In 1731 Lisbon, Bartolomeu Lourenco and his younger brother, Alexandre, sail from the earth in Bartolomeu's scientifically designed flying ship, the Passarola. Thus begins a great adventure that withstands the small-mindedness of the envious, the rigors of unfriendly climates and the political machinations of those who would deny the brothers their dream, their final rite of passage a journey across the Azores, an eight-hundred mile trip in three days. This magnificent invention will sail all over the world in years to come, all below insignificant in contrast, gliding from one continent to another, undeterred by doubt or hardship: "We braved air currents, we plowed into rainbows and we sailed through clouds."
From metaphysical philosophy to the religious fanaticism of the Inquisition, from royal hubris to doomed military campaigns, the brothers Lourenco rise above it all, their flying ship the metaphorical ascent of man's intellect and reaching for God's boundaries. His grand ambition realized in the Passarola, Bartolomeu dreams of riding the currents of the skies, unobstructed, until an Inquisitor, Cardinal Conti, threatened by the unknown, declares the endeavor evil and schemes to bring about its destruction. Their reputation in tatters thanks to the Cardinal's vicious gossip, the brothers leave behind their successes in Portugal, fleeing to France, where they are taken under the protection of King Louis XV. Louis sends them headlong into a maritime battle in Poland and later to explore the Equator and the Polar Circle. Desperate to repair his battered ship, Bartolomeu agrees, a higher purpose ever in his Jesuit-trained mind: "I want to see what exists at the edge of the world."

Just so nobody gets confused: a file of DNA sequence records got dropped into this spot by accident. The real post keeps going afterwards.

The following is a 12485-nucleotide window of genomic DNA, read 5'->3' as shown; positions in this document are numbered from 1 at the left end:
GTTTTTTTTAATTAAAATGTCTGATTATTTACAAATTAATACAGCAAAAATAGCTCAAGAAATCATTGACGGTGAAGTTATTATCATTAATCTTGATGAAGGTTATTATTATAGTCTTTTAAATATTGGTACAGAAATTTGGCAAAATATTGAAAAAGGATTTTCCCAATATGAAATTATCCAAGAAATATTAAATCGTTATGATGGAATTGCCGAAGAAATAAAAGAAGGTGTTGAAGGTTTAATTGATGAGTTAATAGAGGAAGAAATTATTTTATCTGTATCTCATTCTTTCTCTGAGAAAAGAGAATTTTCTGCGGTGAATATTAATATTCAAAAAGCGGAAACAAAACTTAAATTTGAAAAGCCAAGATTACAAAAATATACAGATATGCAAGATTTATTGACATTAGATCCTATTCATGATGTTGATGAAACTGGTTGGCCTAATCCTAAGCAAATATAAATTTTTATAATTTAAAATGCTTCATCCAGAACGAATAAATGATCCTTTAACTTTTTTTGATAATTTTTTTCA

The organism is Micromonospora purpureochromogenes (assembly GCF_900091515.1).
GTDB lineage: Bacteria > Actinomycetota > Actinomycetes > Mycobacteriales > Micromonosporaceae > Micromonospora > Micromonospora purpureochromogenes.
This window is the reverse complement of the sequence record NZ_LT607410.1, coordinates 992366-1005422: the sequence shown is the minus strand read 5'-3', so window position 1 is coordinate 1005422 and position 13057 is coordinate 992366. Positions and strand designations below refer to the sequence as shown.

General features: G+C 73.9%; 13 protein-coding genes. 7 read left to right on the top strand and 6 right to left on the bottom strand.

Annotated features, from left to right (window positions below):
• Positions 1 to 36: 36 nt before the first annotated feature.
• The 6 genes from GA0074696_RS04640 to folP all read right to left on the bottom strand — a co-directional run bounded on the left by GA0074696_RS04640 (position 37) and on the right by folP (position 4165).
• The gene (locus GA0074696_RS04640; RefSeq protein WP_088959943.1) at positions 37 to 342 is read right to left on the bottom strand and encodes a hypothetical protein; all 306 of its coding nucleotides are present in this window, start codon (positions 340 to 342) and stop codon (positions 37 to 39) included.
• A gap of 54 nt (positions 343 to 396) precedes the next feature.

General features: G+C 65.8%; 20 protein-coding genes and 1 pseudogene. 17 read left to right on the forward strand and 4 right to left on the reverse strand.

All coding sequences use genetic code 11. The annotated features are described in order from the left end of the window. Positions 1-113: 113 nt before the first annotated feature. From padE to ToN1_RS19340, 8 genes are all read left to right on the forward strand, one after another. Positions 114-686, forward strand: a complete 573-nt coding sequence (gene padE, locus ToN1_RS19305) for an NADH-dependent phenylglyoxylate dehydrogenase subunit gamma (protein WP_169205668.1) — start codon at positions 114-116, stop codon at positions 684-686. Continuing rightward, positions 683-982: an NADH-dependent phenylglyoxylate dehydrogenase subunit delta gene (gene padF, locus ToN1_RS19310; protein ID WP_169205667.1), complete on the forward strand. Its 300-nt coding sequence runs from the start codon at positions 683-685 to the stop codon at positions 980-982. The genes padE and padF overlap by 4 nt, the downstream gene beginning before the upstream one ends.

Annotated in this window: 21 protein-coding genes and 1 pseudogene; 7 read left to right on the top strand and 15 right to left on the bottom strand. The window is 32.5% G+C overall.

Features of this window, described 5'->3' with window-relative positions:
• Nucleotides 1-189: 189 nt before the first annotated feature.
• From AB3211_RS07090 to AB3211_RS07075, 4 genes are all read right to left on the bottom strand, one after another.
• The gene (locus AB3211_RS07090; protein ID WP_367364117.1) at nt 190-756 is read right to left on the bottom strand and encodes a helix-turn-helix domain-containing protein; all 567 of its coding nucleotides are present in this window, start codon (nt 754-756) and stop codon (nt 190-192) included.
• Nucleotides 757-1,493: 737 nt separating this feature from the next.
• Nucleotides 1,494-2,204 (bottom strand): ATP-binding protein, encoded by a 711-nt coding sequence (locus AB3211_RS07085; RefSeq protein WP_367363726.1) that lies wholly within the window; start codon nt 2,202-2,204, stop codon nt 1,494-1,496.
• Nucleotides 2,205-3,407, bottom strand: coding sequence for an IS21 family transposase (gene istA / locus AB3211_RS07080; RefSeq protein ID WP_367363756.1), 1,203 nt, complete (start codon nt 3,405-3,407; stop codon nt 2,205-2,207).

All that military men and monarch's can imagine as a consequence of the Passarola is a fleet of warships, Bartolomeu's magnificent creation betrayed by the martial ambitions of kings and their lackeys. This superior vision, a sampling of all the world has to offer is too foreign a concept for men who seek to conquer by force. But harsh reality fails to subdue the beauty of this fable. His protagonist based on a true character, the author has embellished history in this imaginative mix of fact and fiction, intellectual paucity and religious stricture trumped by one Bartolomeu's curiosity and trust in scientific truth, two brothers embarked on a journey of a lifetime. Luan Gaines/ 2006.